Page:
"The subtleties and complexities of this score have worked against the performance of this opera from its very conception. As a consequence, there are several versions of this score. So it is fortunate that we now have Benvenuto Cellini more or less as Berlioz himself conceived it. I think it is a very beautiful score and only one other recording has been tried in the studio, that on Philips with Colin Davis. To him is due all credit and highest honors for his pioneering effort with this opera, Nelson is the second conductor to take on this work in the studio and does so without any apologies as this performance is stunning. There have been very mixed reviews on this recording. Gregory Kunde is just about Gedda's equal. His tone is sweet, strong, full and agile. I don't hear the strain or unpleasant tone quality that some have complained about. Joyce di Donato as Ascanio sings with glorious tone and interpretation. She makes her music greater than it might be in lesser hands. She is superior to Berbie on Davis' recording. All the other roles are very well sung and equal to their predecessors on the Davis release. On hearing the orchestration played at its intended tempo, one can understand how the singers of the premiere must have been overwhelmed by its demands. They were apparently inadequate to start with. But Berlioz's demands are surmountable as Davis convincingly proved and now Nelson proves beyond any doubt. The role of Teresa seems to be a difficult role to fill. I never much cared for Eda-Pierre in the 1st recording and although Ciofi is an improvement, I would prefer a soprano with a richer timber and steadier voice. In duets and ensembles she does hold her own rather well. The sound is excellent and this belongs on the shelf next to Colin Davis. Personal taste will dictate the order on that shelf. At least listen to it. It deserves the attention of all berlioz fans."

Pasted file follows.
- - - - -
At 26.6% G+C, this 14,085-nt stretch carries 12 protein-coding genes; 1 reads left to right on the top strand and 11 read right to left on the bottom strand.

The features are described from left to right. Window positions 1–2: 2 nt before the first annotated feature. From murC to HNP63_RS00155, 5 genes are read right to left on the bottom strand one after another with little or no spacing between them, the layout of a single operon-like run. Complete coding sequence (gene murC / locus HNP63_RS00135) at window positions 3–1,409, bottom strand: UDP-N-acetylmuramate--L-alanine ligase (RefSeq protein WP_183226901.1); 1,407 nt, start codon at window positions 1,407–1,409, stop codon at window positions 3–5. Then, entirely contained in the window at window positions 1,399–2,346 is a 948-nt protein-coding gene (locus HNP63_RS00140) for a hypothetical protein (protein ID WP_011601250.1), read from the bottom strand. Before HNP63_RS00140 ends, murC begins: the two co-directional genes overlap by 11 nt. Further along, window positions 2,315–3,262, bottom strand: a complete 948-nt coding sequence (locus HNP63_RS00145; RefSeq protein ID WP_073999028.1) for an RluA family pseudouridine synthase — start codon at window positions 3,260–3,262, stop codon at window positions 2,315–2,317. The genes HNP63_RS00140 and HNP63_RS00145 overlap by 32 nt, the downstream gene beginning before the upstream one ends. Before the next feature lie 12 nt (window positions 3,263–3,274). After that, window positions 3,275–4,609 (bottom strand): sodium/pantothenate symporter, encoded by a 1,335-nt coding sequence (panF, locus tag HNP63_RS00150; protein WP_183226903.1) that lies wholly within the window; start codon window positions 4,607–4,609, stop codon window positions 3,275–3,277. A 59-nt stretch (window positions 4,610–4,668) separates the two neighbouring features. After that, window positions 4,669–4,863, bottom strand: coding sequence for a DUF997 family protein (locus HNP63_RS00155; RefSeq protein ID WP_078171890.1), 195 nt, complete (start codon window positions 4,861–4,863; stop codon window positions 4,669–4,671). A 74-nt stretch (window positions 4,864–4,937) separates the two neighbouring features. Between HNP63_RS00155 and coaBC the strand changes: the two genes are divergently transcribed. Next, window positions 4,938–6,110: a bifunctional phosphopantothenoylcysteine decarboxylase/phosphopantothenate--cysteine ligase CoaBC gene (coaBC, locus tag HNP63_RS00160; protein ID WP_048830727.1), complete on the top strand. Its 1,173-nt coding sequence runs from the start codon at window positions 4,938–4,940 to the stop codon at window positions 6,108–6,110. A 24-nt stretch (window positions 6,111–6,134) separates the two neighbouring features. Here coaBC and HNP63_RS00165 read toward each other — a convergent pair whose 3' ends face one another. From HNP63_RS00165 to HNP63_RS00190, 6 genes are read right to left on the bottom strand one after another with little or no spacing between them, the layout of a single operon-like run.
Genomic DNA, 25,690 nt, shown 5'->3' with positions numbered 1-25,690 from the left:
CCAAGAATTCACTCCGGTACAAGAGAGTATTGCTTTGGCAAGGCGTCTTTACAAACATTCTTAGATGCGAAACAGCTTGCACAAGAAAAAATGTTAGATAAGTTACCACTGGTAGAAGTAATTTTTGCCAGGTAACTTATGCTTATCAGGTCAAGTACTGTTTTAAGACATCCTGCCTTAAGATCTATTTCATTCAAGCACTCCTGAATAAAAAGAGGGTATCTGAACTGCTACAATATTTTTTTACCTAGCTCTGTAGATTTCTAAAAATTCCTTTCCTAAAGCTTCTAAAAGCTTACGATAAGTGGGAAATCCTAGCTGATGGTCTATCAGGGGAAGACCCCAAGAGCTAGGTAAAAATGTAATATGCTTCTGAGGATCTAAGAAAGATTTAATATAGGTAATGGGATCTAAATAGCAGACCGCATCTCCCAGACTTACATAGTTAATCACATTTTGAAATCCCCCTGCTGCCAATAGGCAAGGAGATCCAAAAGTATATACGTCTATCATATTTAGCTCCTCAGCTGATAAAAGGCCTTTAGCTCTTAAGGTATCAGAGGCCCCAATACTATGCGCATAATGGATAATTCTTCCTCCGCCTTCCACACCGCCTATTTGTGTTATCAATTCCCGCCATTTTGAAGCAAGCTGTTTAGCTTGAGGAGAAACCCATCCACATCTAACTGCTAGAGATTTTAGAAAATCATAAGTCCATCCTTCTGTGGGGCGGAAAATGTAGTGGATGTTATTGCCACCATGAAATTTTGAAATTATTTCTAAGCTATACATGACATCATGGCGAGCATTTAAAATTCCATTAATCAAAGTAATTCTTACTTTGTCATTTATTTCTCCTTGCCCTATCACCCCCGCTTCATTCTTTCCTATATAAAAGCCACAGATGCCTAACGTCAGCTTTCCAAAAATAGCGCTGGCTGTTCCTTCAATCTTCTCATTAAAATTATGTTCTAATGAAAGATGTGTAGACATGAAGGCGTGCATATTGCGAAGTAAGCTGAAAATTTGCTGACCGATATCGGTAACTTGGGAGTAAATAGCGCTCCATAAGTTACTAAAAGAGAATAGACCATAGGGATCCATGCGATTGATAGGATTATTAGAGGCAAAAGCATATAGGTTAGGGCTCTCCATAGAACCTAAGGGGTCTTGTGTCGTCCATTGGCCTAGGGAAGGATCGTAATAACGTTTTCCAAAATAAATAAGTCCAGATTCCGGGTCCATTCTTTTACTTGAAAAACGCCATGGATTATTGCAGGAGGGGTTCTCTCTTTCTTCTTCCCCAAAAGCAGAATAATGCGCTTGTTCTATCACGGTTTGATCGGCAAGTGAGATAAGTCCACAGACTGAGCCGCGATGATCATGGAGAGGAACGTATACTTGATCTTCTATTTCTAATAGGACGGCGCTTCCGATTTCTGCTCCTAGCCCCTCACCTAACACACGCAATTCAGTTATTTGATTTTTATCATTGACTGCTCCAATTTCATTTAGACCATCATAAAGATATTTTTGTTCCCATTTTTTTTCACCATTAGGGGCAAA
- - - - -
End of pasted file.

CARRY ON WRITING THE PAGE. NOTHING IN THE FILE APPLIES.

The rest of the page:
Cellini for the Ages
Samuel Stephens | TN, USA | 07/04/2009
(5 out of 5 stars)

"This is Berlioz's most unusual masterpiece. Unusual because here Berlioz composed on a subject that he later only dreamed about. If you look at Berlioz's output, it is comprised mainly not of orchestral works, but of vocal ones. Dozens of songs, choral or solo, with a variety of accompaniment...leaflets of operas. More than anything, Berlioz dreamed of writing great operas. He wrote three (or four if you count Faust).

I maintain that this is an unusual piece because its subject is so different from other Berlioz works, which concentrate on love and death, with grandiosity and poignant despair--- and much less on humor. But 'Benvenuto Cellini' is nothing if not humorous, or rather capricious and naughty. A friend of Berlioz called it 'Malvenuto Cellini.'

From the rousiing and lively (not to mention unusual) Overture, to the famous Roman Carnival scene, to the beautiful finale---this is Berlioz at his most healthy and inventive. This is also the longest work Berlioz had written up until 1837. One gets the feeling that he finally felt he had a subject in which to show sense of humor.

I also want to say something about the appeal of this opera: it fits more in the mould of what an opera-lover would like, rather than an orchestral-lover. Berlioz tends to attract people who revel in orchestral virtuosity and color. Even 'Les Troyen' is more attracting to my orchestra-loving side than my opera-loving side. So, if like Verdi and Puccini and mainstream operas...chances are you will get along with this opera very well indeed."